White Horse Progress Report 24

WORDS WRITTEN: 2,824

TOTAL WORDS: 75,432

REASON FOR STOPPING:  End of chapter seventeen.

Started and finished up chapter seventeen today with some good furthering of the story.  Things are definitely starting to heat up now, as the climax approaches.  If I stick with my outline, which I fully plan to, there are only three chapters to go!

I’d originally extended this “novella” to a 75,000 word novel, and today I past that word count . . .

wordage

. . . and obviously the book is not done, so I need to re-estimate my word count goal for the novel, and I believe I can comfortable say it’s going to get good and done and finished within the 90,000 to 100,000 word range, so I’m resetting the goal at 100,000 . . . but this of course could change for all I know, but I have a pretty certain feeling it’ll be done by around 92-94,000.  We shall see!

wordage

BookBanter Links Roundup for 10/17/11

“Wonderstruck” by Brian Selznick (Scholastic Press, 2011)

Wonderstruck
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Brian Selznick last shocked and delighted the world with his incredible work of art, The Invention of Hugo Cabret: a tour-de-force in combining word, illustrations and photos to tell an unforgettable story.  The book not only became a bestseller, but went on to win multiple awards, including the 2008 Caldecott Medal, a Quill Award, and was on numerous best book lists, including the New York Times, Kirkus, and Publishers Weekly.  And the great news is Selznick is back with another incredible story employing his artistic and writing talents once again in Wonderstruck.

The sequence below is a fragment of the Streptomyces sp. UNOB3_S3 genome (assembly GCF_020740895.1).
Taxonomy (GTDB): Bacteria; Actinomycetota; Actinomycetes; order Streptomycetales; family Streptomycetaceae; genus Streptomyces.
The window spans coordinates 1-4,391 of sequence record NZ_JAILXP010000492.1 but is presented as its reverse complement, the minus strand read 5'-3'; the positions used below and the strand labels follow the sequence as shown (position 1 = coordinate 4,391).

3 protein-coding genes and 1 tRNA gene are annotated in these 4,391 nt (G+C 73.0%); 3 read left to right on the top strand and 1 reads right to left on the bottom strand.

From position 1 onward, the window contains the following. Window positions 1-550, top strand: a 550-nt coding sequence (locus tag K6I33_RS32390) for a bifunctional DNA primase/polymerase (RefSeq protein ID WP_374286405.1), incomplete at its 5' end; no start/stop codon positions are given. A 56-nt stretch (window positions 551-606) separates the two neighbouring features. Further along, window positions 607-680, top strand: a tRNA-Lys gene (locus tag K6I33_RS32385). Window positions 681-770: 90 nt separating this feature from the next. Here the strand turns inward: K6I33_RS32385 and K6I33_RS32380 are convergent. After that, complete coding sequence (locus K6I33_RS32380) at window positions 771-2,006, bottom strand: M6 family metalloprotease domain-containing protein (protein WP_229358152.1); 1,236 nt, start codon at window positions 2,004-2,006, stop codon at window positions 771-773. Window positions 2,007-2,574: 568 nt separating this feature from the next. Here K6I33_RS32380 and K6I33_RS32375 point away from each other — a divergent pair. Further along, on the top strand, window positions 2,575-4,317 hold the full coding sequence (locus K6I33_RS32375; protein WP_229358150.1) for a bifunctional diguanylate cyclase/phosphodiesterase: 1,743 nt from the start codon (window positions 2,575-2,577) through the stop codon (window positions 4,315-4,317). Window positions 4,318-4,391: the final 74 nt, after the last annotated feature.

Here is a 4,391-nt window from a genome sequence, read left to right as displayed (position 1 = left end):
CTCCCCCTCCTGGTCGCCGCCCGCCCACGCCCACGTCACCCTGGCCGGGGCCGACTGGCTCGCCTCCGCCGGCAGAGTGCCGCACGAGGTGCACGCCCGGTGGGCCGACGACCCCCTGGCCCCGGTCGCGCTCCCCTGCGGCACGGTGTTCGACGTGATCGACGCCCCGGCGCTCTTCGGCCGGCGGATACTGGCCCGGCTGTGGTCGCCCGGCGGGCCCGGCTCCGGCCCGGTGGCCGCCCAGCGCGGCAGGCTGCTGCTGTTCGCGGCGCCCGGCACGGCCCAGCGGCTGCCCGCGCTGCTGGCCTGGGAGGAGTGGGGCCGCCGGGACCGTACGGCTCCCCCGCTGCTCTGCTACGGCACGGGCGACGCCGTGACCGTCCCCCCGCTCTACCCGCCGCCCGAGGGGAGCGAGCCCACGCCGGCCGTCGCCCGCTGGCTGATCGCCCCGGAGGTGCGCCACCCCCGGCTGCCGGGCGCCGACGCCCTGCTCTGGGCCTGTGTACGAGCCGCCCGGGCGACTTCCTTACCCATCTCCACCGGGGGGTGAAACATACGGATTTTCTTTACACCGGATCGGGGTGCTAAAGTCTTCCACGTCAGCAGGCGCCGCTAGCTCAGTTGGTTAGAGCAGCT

In Wonderstruck, Selznick tells two stories simultaneously: one in strong and powerful words about a boy named Ben in 1977; the other in moving illustrations and pictures about a girl named Rose fifty years earlier in 1927.  Ben discovers an important clue to the identity of his unknown father, and then the home he is in is struck by lightning, passing through the telephone he is holding, turning him deaf for the rest of his life.  But he still needs to discover who his father is, no matter what it takes.  He runs away from the hospital and travels to New York City, following the clues, which take him to the American Museum of Natural History.  There he will find some answers, as well as some new friends, while exploring this incredible place.  Rose’s journey also takes her to New York and the museum, in search of a loved one.  As to how Selznick links the two stories, bringing them together in a powerful plot  . . . you’ll just have to read the book yourself.

Selznick manages to convey so much detail and emotion in his artwork, even though they are black and white, as to tells as much of the story as the pages that feature his words.  He uses the same method from The Invention of Hugo Cabret, with multiple pages of illustrations unfolding a captivating tale.  Readers of Hugo Cabret will find just as much magic in Wonderstruck; and for those who are picking up Selznick for the first time, this book will sweep you away to a miraculous world that you’ll never want to leave.

Originally written on October 13, 2011 ©Alex C. Telander.

To purchase a copy of Wonderstruck from Amazon, and help support BookBanter, click HERE.

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Invention of Hugo Cabret

A Man of Many Worlds: An Interview with Robert Chrarles Wilson

Robert Charles Wilson

Rober Charles Wilson

Robert Charles Wilson is the award-winning author of Spin. Some of his other books include the two sequels to Spin: Axis and Vortex, as well as Mysterium, The Chronoliths, and Julian Comstock. In the interview, Wilson talks about how he got into writing, where the idea for Spin came from, what he’s working on now, what he hopes people get out of reading his books, and what he likes to do in his spare time. Read the interview . . .